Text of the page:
I was able to carve out a little bit of me time in the car on the way to visit my cousin yesterday, and I came to the realization that when I try to bring any sort of helping role to the forefront of my life, it inevitably leads to bitterness, burnout, and sneaky hate vortexes because I make “helping” the larger part of my identity and the idealistic individualist in me starts dancing and screaming and destroying things for attention. (…figuratively speaking…of course.) This actually makes a great deal of sense in the context of Enneagram theory, because the direction of disintegration for romantic Fours leads to the overinvolved, clingy version of the helpful Two. So perhaps forcing myself into roles that by their best nature involve stepping back is counterproductive when it is the creative, the artist, and the performer in me who actually wants to be on.
In my experience, Chinese culture–and evangelical church culture, to be honest–tends to encourage and glorify Two-iness (while yelling at everyone to HAVE A MARY HEART IN A MARTHA WORLD, of course) with the result that I felt freakish and/or guilty at any given point while growing up. To cope, I decided that martyrdom was the way to go, and that has not surprisingly blown up in my face on more than one occasion. (I like to think that someone Googling “blown up in my face” will come upon this site since I tend to use the phrase more than the average sane person.) It’s also a little ironic that I’m still having such a hard time accepting myself since the hallmark of a Four is, in fact, reveling in one’s individualism.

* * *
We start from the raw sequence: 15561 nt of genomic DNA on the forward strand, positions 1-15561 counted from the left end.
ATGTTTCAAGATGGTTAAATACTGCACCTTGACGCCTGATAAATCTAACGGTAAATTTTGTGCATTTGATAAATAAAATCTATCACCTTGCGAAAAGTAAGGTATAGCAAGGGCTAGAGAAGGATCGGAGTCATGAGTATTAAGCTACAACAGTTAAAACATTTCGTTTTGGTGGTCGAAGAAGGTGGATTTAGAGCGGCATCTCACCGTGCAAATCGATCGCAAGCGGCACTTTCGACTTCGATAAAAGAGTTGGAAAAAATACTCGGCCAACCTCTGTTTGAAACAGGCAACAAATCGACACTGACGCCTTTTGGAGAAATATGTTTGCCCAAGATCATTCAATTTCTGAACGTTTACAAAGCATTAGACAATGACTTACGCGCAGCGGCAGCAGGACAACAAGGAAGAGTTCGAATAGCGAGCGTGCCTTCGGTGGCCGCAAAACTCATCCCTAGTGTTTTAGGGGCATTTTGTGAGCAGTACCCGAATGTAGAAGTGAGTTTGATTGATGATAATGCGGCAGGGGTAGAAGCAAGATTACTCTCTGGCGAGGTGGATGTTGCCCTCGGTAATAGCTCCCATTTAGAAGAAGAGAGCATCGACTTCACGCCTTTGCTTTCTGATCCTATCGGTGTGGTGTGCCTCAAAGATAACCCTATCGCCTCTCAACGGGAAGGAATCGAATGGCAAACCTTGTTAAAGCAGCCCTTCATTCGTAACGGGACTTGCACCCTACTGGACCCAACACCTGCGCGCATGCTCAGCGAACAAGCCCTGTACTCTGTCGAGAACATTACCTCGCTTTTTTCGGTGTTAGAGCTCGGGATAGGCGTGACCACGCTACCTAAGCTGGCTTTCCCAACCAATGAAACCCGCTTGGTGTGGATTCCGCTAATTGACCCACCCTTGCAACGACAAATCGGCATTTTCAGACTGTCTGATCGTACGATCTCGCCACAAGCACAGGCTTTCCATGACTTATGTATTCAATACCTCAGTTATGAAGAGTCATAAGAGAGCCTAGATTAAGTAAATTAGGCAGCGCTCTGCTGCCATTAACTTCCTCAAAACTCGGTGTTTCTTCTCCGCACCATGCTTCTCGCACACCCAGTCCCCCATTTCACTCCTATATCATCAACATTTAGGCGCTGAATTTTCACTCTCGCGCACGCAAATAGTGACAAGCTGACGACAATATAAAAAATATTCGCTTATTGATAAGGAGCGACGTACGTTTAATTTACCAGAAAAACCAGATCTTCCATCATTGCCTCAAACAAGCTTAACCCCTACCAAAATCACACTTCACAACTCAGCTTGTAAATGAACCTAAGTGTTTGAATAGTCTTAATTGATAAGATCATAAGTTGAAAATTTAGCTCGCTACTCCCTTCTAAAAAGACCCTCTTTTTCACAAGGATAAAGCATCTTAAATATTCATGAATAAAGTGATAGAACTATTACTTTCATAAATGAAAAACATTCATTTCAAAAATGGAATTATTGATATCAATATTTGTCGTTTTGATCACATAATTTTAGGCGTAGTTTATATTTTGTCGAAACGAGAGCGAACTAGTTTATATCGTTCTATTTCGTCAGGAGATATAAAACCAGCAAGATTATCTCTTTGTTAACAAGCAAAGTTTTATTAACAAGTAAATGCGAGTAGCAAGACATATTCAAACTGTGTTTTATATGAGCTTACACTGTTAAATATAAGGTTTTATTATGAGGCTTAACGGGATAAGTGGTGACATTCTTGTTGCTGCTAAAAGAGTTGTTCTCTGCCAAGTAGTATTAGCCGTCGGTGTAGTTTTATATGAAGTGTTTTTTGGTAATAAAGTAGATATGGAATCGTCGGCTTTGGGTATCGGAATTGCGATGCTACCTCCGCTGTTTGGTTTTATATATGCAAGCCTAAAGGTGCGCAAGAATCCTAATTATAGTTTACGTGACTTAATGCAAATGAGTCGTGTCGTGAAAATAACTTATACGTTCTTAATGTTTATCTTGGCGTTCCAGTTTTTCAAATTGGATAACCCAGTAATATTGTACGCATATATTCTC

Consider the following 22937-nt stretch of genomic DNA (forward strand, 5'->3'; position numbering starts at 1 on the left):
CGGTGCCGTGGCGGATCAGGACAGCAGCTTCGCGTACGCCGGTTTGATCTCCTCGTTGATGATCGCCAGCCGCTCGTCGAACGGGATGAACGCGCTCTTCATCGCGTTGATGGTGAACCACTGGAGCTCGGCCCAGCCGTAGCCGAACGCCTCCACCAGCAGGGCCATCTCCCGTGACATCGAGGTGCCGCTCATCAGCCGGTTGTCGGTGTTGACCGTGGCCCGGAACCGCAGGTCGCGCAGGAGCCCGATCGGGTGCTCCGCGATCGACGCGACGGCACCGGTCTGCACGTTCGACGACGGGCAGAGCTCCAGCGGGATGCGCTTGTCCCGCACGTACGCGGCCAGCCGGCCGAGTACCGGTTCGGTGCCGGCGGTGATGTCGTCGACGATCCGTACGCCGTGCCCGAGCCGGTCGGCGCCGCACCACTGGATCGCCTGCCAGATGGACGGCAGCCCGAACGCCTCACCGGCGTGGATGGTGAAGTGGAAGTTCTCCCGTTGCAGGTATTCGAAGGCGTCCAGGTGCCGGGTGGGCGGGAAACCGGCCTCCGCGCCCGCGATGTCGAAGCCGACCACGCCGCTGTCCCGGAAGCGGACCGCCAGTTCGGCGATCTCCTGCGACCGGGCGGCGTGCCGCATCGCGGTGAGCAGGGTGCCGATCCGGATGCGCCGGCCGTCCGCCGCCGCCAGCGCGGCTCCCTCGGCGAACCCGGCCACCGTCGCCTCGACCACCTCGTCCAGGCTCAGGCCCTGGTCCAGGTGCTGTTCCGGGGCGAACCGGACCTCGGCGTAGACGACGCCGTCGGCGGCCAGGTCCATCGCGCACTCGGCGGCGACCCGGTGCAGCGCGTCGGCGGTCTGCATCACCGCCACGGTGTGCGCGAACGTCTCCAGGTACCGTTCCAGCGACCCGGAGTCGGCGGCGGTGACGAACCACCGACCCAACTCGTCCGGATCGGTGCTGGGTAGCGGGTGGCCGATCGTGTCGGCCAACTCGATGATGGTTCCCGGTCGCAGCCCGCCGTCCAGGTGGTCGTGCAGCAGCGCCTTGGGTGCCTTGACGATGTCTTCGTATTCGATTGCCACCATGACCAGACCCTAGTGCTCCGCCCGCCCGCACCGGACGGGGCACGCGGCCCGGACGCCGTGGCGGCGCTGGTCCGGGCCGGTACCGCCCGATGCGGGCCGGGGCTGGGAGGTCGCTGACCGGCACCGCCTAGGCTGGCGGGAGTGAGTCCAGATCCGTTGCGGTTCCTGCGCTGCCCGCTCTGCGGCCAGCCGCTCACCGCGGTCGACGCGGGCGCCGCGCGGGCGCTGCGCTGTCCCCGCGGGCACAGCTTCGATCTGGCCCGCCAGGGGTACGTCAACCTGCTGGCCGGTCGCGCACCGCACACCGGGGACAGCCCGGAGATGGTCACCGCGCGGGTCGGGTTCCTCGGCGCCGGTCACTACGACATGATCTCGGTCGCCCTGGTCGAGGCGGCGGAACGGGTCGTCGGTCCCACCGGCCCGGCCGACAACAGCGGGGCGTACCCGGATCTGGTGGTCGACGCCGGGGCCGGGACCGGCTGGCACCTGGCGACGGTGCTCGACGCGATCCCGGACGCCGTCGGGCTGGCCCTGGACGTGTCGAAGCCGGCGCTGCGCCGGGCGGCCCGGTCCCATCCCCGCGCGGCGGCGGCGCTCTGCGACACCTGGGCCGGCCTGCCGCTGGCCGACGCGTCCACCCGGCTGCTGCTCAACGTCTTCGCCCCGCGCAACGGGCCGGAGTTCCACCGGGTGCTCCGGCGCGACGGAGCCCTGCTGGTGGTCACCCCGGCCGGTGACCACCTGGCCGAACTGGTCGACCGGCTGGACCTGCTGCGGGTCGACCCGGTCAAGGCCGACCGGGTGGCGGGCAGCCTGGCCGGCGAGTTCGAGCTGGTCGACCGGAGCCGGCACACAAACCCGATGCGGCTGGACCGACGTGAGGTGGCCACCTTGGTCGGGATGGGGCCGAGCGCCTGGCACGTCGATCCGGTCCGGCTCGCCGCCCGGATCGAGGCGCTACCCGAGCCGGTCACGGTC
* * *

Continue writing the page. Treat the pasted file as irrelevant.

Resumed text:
The last year has been spent dismantling the ideas of my self that I constructed or were constructed for me as a child and veeeeeeery slowly reconfiguring those into what I hope is a more accurate understanding, an important part of which is learning to like me as I get to know me better. That is the inhale we talked about at church this morning, and it requires community and prayer introspection to help me take in God’s truth about me. I did a lot of inhaling after I quit my job, sucking in great gulps of air after months of slow asphyxiation. But in the last two weeks especially, I’ve also had the chance to exhale, to serve several beloved sisters simply by listening and occasionally passing on a few pearls of wisdom gleaned from my unashamedly silly little existence. One cannot inhale forever…that’s called hyperventilating. Nor can one exhale constantly…that would be suffocation, which is what classroom teaching became and what remains a constant danger if I make “helpfulness” the center of my life. But a rhythmic and balanced inhale-exhale is what leads to health, and I think that is the only goal I need right now. “Let’s talk about this later,” and that’s allowed to be said with God. Ahhhhh.